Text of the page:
It has been far riskier not to own these companies. 


With that in mind, you can be assured in times like these we are as steady as always, and will use such moments to buy, not to sell. But we are not ones to let opportunities go to waste. We're taking advantage of the changing state of affairs in three ways:

Firstly we are increasing our investments in the life sciences. Decades of painstakingly difficult and pedantic work in laboratories all around the world has lifted the state of genetic technology to science fiction level. These foundational technologies are creating extraordinary new greenfield opportunities. 

Many companies in the life sciences are coming off epidemically-depressed revenues, are cyclically defensive, and have growth rates as high as any in tech. 

Secondly, we are dramatically reducing what little we have left invested in 40x revenue businesses. These have generated spectacular returns for us, but have now graduated into 'lower return prospects'. We are focused on the next set of opportunities in the $1 billion - $20 billion market cap range growing at >100%. 

Thirdly, we are adding travel to one of our themes, where it joins renewables, software, life sciences, fintech, online retail and digital health. Rest assured we still hold our Disney shares. 

We believe that the best year in travel on record will shortly start, and intend to be there for it. 

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The information in this note has been prepared and issued by Frazis Capital Partners Pty Ltd ABN 16 625 521 986 as a corporate authorised representative (CAR No. 1263393) of Frazis Capital Management Pty Ltd ABN 91 638 965 910 AFSL 521445. The Frazis Fund is open to wholesale investors only, as defined in the Corporations Act 2001 (Cth). The Company is not authorised to provide financial product advice to retail clients and information provided does not constitute financial product advice to retail clients. The information provided is for general information purposes only, and does not take into account the personal circumstances or needs of investors. The Company and its directors or employees or associates will use their endeavours to ensure that the information is accurate as at the time of its publication. Notwithstanding this, the Company excludes any representation or warranty as to the accuracy, reliability, or completeness of the information contained on the company website and published documents.​ The past results of the Company’s investment strategy do not necessarily guarantee the future performance or profitability of any investment strategies devised or suggested by the Company.​ The Company, and its directors or employees or associates, do not guarantee the performance of any financial product or investment decision made in reliance of any material in this document. The Company does not accept any loss or liability which may be suffered by a reader of this document.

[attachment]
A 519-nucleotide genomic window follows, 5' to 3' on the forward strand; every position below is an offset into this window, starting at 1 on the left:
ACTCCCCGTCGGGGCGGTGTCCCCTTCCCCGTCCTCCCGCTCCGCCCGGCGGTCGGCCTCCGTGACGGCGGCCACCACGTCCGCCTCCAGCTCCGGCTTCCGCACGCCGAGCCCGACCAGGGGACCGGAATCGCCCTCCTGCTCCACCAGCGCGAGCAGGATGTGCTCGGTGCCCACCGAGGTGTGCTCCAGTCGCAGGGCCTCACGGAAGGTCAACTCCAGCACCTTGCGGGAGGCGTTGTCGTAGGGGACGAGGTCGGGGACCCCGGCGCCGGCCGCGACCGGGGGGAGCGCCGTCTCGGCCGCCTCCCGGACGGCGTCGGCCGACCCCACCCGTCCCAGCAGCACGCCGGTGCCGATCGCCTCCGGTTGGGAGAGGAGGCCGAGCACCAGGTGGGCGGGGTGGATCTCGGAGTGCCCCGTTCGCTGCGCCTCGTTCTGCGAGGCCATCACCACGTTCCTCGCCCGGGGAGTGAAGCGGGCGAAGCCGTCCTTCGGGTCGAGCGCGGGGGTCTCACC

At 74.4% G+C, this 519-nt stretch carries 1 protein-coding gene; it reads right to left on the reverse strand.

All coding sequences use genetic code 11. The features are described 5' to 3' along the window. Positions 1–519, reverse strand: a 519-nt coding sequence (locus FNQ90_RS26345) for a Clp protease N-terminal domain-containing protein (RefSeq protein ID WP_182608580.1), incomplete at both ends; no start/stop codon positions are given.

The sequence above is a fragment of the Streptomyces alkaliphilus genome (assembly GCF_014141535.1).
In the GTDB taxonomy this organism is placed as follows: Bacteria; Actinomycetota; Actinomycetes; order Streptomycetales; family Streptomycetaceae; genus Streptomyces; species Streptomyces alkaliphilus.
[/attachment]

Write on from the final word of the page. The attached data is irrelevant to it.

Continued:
Michael Frazis
Founder and Portfolio Manager
Frazis Capital

Michael manages a global equity investment fund focused on technology and the life sciences. Michael completed undergraduate and graduate chemistry degrees at Magdalen College, Oxford University, and studied finance at the London School of Economics